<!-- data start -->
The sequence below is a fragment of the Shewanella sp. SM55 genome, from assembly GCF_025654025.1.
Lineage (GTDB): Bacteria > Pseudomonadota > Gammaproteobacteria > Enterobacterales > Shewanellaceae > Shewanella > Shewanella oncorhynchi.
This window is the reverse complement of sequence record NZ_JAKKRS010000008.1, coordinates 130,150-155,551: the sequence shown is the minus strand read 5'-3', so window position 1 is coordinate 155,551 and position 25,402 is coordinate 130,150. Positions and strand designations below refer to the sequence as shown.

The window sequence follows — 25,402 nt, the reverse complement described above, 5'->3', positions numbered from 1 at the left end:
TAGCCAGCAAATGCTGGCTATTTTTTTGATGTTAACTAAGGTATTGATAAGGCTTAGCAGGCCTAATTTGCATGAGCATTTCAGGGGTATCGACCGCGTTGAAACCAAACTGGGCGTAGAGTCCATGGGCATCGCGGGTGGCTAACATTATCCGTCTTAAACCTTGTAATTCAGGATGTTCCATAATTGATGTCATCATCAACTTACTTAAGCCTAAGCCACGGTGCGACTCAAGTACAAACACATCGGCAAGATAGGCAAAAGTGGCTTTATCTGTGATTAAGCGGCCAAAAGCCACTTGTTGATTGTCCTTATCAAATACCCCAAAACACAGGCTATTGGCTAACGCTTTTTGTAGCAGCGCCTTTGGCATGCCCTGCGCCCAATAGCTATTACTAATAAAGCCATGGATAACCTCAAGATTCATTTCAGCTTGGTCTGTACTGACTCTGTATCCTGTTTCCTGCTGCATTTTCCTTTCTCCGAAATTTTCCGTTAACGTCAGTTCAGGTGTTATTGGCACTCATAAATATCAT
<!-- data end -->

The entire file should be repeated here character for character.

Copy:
The sequence below is a fragment of the Shewanella sp. SM55 genome, from assembly GCF_025654025.1.
Lineage (GTDB): Bacteria > Pseudomonadota > Gammaproteobacteria > Enterobacterales > Shewanellaceae > Shewanella > Shewanella oncorhynchi.
This window is the reverse complement of sequence record NZ_JAKKRS010000008.1, coordinates 130,150-155,551: the sequence shown is the minus strand read 5'-3', so window position 1 is coordinate 155,551 and position 25,402 is coordinate 130,150. Positions and strand designations below refer to the sequence as shown.

The window sequence follows — 25,402 nt, the reverse complement described above, 5'->3', positions numbered from 1 at the left end:
TAGCCAGCAAATGCTGGCTATTTTTTTGATGTTAACTAAGGTATTGATAAGGCTTAGCAGGCCTAATTTGCATGAGCATTTCAGGGGTATCGACCGCGTTGAAACCAAACTGGGCGTAGAGTCCATGGGCATCGCGGGTGGCTAACATTATCCGTCTTAAACCTTGTAATTCAGGATGTTCCATAATTGATGTCATCATCAACTTACTTAAGCCTAAGCCACGGTGCGACTCAAGTACAAACACATCGGCAAGATAGGCAAAAGTGGCTTTATCTGTGATTAAGCGGCCAAAAGCCACTTGTTGATTGTCCTTATCAAATACCCCAAAACACAGGCTATTGGCTAACGCTTTTTGTAGCAGCGCCTTTGGCATGCCCTGCGCCCAATAGCTATTACTAATAAAGCCATGGATAACCTCAAGATTCATTTCAGCTTGGTCTGTACTGACTCTGTATCCTGTTTCCTGCTGCATTTTCCTTTCTCCGAAATTTTCCGTTAACGTCAGTTCAGGTGTTATTGGCACTCATAAATATCAT